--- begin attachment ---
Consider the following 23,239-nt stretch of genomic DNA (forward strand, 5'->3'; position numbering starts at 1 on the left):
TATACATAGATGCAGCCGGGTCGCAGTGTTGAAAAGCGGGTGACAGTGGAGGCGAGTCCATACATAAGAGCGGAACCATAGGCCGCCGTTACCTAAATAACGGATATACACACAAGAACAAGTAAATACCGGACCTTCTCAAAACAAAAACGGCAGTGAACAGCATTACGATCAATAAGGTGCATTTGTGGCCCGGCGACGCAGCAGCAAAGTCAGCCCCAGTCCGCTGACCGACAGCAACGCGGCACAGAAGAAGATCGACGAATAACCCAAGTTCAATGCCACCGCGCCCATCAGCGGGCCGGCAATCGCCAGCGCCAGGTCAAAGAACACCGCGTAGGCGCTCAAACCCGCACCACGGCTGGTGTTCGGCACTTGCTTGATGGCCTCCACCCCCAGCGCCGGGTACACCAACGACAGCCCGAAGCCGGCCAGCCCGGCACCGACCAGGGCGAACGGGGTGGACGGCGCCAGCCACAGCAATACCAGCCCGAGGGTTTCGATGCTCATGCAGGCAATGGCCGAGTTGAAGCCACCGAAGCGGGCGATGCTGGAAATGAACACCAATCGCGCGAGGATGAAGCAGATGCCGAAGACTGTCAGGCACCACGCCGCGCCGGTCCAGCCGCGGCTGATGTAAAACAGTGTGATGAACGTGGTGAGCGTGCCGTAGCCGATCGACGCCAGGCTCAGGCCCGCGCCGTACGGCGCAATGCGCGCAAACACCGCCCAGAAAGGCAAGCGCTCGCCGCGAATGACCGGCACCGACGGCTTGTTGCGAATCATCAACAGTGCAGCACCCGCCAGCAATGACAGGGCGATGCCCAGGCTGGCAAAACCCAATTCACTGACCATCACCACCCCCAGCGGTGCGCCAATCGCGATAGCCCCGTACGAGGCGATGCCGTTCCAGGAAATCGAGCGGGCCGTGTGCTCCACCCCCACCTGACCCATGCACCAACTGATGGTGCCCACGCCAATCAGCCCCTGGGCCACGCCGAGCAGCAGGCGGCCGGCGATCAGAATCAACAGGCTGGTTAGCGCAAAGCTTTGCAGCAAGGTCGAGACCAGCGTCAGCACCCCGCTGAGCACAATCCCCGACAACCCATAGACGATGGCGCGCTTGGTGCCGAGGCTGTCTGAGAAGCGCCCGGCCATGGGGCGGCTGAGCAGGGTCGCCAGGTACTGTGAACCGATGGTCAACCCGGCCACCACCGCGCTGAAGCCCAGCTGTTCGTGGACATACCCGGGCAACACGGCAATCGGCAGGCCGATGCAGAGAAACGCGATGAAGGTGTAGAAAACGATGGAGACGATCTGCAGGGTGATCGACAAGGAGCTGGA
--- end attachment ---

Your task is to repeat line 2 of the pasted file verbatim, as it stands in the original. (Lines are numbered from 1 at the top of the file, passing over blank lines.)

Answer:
TATACATAGATGCAGCCGGGTCGCAGTGTTGAAAAGCGGGTGACAGTGGAGGCGAGTCCATACATAAGAGCGGAACCATAGGCCGCCGTTACCTAAATAACGGATATACACACAAGAACAAGTAAATACCGGACCTTCTCAAAACAAAAACGGCAGTGAACAGCATTACGATCAATAAGGTGCATTTGTGGCCCGGCGACGCAGCAGCAAAGTCAGCCCCAGTCCGCTGACCGACAGCAACGCGGCACAGAAGAAGATCGACGAATAACCCAAGTTCAATGCCACCGCGCCCATCAGCGGGCCGGCAATCGCCAGCGCCAGGTCAAAGAACACCGCGTAGGCGCTCAAACCCGCACCACGGCTGGTGTTCGGCACTTGCTTGATGGCCTCCACCCCCAGCGCCGGGTACACCAACGACAGCCCGAAGCCGGCCAGCCCGGCACCGACCAGGGCGAACGGGGTGGACGGCGCCAGCCACAGCAATACCAGCCCGAGGGTTTCGATGCTCATGCAGGCAATGGCCGAGTTGAAGCCACCGAAGCGGGCGATGCTGGAAATGAACACCAATCGCGCGAGGATGAAGCAGATGCCGAAGACTGTCAGGCACCACGCCGCGCCGGTCCAGCCGCGGCTGATGTAAAACAGTGTGATGAACGTGGTGAGCGTGCCGTAGCCGATCGACGCCAGGCTCAGGCCCGCGCCGTACGGCGCAATGCGCGCAAACACCGCCCAGAAAGGCAAGCGCTCGCCGCGAATGACCGGCACCGACGGCTTGTTGCGAATCATCAACAGTGCAGCACCCGCCAGCAATGACAGGGCGATGCCCAGGCTGGCAAAACCCAATTCACTGACCATCACCACCCCCAGCGGTGCGCCAATCGCGATAGCCCCGTACGAGGCGATGCCGTTCCAGGAAATCGAGCGGGCCGTGTGCTCCACCCCCACCTGACCCATGCACCAACTGATGGTGCCCACGCCAATCAGCCCCTGGGCCACGCCGAGCAGCAGGCGGCCGGCGATCAGAATCAACAGGCTGGTTAGCGCAAAGCTTTGCAGCAAGGTCGAGACCAGCGTCAGCACCCCGCTGAGCACAATCCCCGACAACCCATAGACGATGGCGCGCTTGGTGCCGAGGCTGTCTGAGAAGCGCCCGGCCATGGGGCGGCTGAGCAGGGTCGCCAGGTACTGTGAACCGATGGTCAACCCGGCCACCACCGCGCTGAAGCCCAGCTGTTCGTGGACATACCCGGGCAACACGGCAATCGGCAGGCCGATGCAGAGAAACGCGATGAAGGTGTAGAAAACGATGGAGACGATCTGCAGGGTGATCGACAAGGAGCTGGA